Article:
My machine crashed again last night. It’s a Mac Pro and is connected to a battery backup that then goes to wall power. Last night, I heard the battery backup emit one beep, then shut everything down connected to it. I was running late and it was the end of the day, so I let it go to review in the morning.
Next morning, I can’t get the tower to boot. I disconnect it from the battery and try again with the same result. I disconnect it from the wall and start a support ticket. A few hours later, support comes by and the machine boots up. Their guess is that the capacitors inside the power supply need to discharge completely to avoid interference in the boot process. I’ve never heard of this before, but I do know that Apple has had capacitor problems in the past. This behavior matches what happened in the summer. Machine failed to start after shutdown. Machine was eventually disconnected from wall power. Machine boots again.
Very strange behavior, but I may be forced to disconnect the power if this keeps happening. I’ll need another machine, but I don’t expect one from work, due to other issues. I’ll figure something out.
I have a small project that I need to demo. I also want to learn PHP frameworks to get me in the right frame of mind to examine Ruby/Rails and/or Python/Django. From what I’ve found there are several PHP frameworks to choose from:
- Zend Framework 2/3
- It looks nice. it would not surprise me if it ties strongly into Zend Studio, which I don’t use. I don’t enjoy learning too many things at once, so I’ll pass.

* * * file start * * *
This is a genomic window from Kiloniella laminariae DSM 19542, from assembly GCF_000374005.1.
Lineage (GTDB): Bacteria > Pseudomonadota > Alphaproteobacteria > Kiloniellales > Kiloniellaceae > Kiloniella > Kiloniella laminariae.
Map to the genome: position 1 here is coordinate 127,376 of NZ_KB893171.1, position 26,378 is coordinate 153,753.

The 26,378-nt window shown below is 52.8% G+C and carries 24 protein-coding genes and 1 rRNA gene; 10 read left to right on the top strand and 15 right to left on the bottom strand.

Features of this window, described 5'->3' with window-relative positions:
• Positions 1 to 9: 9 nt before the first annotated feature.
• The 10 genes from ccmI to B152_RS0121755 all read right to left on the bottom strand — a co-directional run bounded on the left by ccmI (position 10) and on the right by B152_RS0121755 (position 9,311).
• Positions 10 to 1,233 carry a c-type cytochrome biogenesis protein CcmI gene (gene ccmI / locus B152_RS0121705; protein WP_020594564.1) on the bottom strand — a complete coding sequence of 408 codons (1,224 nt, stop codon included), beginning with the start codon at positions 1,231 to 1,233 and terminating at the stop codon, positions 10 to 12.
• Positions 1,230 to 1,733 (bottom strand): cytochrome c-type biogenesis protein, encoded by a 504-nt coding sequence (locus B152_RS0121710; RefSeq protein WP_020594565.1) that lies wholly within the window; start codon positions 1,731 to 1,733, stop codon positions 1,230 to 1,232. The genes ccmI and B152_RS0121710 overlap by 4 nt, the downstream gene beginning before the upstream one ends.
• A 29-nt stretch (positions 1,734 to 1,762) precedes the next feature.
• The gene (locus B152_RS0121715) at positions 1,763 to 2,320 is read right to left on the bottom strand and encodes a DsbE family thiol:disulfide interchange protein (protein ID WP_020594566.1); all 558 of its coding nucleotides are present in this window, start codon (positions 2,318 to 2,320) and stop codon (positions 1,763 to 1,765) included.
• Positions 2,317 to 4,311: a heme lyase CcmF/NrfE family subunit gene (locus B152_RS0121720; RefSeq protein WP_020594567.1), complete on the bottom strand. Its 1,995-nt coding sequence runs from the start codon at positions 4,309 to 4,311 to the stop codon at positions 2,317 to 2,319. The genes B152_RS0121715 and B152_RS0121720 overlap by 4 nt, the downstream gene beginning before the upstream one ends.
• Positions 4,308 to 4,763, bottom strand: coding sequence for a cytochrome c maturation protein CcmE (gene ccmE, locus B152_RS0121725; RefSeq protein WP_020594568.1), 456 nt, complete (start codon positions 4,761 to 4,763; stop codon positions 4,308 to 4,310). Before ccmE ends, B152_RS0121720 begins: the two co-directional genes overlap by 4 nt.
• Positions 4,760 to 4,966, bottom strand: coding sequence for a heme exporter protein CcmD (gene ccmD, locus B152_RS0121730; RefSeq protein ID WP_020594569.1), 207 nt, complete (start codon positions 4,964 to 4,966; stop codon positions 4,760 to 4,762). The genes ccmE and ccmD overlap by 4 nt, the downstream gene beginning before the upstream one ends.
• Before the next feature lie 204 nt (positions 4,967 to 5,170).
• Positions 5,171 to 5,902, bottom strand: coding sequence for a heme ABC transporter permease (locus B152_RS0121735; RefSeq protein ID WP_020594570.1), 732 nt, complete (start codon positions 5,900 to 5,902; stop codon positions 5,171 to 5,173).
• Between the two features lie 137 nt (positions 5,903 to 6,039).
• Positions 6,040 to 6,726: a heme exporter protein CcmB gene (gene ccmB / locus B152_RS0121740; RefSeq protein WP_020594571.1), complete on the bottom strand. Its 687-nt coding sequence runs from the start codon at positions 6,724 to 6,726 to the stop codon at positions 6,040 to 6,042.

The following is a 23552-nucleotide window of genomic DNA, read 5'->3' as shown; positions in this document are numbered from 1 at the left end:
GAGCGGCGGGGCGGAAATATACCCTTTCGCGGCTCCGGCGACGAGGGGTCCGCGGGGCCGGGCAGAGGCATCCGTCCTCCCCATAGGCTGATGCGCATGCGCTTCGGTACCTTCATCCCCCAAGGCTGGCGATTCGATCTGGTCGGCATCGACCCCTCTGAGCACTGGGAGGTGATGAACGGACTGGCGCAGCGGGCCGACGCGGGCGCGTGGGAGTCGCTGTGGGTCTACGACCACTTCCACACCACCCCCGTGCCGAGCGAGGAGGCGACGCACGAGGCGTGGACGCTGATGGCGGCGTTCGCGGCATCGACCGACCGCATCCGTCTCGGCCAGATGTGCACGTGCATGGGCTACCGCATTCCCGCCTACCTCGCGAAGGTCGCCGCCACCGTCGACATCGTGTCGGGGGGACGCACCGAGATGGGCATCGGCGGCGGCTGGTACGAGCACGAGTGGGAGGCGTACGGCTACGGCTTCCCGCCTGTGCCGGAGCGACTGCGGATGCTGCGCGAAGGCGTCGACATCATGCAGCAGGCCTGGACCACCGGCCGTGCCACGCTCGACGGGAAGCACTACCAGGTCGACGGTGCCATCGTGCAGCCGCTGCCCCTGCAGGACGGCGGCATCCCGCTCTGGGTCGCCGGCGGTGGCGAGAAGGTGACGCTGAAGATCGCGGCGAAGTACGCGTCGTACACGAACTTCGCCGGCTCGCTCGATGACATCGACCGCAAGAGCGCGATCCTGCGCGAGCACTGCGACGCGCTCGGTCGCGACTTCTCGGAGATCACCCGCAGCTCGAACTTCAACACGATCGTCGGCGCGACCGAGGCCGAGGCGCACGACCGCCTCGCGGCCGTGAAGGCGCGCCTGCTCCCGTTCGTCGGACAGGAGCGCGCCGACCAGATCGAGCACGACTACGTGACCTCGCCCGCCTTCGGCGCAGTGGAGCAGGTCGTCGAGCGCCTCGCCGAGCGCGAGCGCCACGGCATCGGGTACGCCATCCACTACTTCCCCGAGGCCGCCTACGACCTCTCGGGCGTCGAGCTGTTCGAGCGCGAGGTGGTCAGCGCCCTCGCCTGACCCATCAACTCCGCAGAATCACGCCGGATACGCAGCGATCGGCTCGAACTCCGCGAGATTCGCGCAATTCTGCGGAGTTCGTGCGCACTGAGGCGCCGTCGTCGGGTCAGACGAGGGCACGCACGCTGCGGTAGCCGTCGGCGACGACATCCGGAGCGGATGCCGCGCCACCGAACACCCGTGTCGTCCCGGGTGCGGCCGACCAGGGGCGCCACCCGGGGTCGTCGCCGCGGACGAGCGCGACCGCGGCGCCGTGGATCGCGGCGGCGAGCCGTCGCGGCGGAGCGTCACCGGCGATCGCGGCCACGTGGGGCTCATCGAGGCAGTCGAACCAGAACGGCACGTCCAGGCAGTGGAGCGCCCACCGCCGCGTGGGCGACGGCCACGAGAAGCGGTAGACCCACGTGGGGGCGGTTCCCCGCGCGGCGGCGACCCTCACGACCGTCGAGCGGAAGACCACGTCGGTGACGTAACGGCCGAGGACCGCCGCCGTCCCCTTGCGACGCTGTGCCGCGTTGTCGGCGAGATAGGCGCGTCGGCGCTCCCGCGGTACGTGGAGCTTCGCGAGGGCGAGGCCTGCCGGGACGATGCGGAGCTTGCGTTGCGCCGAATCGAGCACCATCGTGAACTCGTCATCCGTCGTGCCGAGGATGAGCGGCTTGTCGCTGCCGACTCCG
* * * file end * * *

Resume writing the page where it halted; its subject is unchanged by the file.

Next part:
- CodeIgniter 2.2
- Also a possibility, but it seems too allow too much. MVC encouraged, but not forced. Simple tempting allowed, but add-ons built to allow work with templating engines. This time, I do want to see a framework’s creation of MVC. Maybe next time.
- I like the idea of having a framework and stand-alone components (if needed). However, I see Twig used as the template engine. I am comfortable with Smarty and want to learn one new thing at a time. Maybe next time.
- This looks really good. It uses “Eloquent”, which is an ActiveRecord (Ruby/Rails) implementation in PHP. ActiveRecord makes CRUD so much easier.
- It uses migrations. That’s a concept I first saw in Ruby/Rails, which acts something like version control for databases. Very, very cool for testing.
- On the other hand, it uses Blade template engine. I’ll deal with a new template engine another time
- Mcrypt required as part of the list of running php extensions. My stock version of php does not have Mcrypt installed. Installing it seems like a pain, so I’ll pass this time.
I’m going to try CakePHP for this small project. It has the MVC framework that I’ve used informally in the past. It can integrate nicely (I’m told) with Smarty. All I need to do now is install it.
I discovered that Mavericks (10.9.5) comes with ruby 2.0.0p481 installed. Seeing how Ruby 2.1.4 has been released, I decided to figure out how to get to the newest version. I think a big chunk of it has to come through RVM / Jewelry box (app). I also think I need the brew package management system to make sure everything comes in the right place with all the required packages.